As player contracts are mostly up at the end of this month, it makes sense to get this done quickly – if it’s going to happen, that is.
Josh Sargent’s 18th birthday is one he’ll never forget.
The young American phenom was finally able to sign his first professional contract on Tuesday after turning 18-years old, passing the FIFA threshold for when a foreigner can sign a pro contract. Sargent has been training with Werder Bremen’s youth teams for the last few months and has even trained with the first team and featured for the Werder Bremen U23s.
“We’ve gone over all the formalities and Josh signed his professional contract with us earlier,” Bremen sporting director Frank Baumann said on Tuesday afternoon. “Again, we’re delighted he decided to join us. He’s settled in brilliantly since the turn of the year.”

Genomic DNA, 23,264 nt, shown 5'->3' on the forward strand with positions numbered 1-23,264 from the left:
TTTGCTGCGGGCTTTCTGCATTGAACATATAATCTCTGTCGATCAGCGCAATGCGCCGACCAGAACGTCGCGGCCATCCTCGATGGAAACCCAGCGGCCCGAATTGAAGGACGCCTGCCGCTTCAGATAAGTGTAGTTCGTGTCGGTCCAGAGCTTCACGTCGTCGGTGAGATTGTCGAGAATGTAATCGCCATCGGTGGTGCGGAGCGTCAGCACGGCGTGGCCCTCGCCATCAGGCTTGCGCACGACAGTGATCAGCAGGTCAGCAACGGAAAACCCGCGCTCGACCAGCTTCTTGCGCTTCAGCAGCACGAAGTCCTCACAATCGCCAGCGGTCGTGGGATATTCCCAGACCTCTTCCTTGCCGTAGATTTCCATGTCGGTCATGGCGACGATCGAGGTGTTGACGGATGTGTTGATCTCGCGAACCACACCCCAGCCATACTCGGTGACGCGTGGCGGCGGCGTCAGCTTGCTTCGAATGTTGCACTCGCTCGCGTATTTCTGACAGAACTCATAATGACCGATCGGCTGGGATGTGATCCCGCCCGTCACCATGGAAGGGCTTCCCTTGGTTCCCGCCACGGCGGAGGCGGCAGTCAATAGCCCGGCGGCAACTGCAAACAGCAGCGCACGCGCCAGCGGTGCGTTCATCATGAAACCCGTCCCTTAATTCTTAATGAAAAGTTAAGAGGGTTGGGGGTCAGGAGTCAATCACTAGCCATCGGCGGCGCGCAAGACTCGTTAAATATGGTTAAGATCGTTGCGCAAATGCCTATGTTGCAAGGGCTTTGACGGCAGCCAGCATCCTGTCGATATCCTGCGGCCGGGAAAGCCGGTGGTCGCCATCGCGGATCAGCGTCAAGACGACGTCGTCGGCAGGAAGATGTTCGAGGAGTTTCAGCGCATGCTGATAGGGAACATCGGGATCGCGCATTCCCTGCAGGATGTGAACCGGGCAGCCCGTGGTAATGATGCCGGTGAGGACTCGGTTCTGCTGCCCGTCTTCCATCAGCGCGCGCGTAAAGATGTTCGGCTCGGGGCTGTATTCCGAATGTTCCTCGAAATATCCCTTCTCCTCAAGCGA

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Sargent will continue to train with the youth teams and reserves, and will be eligible to feature for the Werder Bremen first team for the 2018-2019 season.
After making a number of moves to improve its attack this offseason, Orlando City SC is now splashing the cash to improve its backline.
The club announced on Tuesday the signing of veteran centerback Lamine Sane from Werder Bremen in the Bundesliga on a permanent deal. It appears that with less than six months left on his contract and Sane not in Werder Bremen manager Florian Kohfeldt’s plans, he was allowed to leave on a free transfer.
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“Lamine will significantly strengthen our back line,” Orlando City general manager Niki Budalic said in a statement. “He brings tremendous experience at the highest levels of European football and we believe he will fit right in with what we’re trying to build in Orlando.”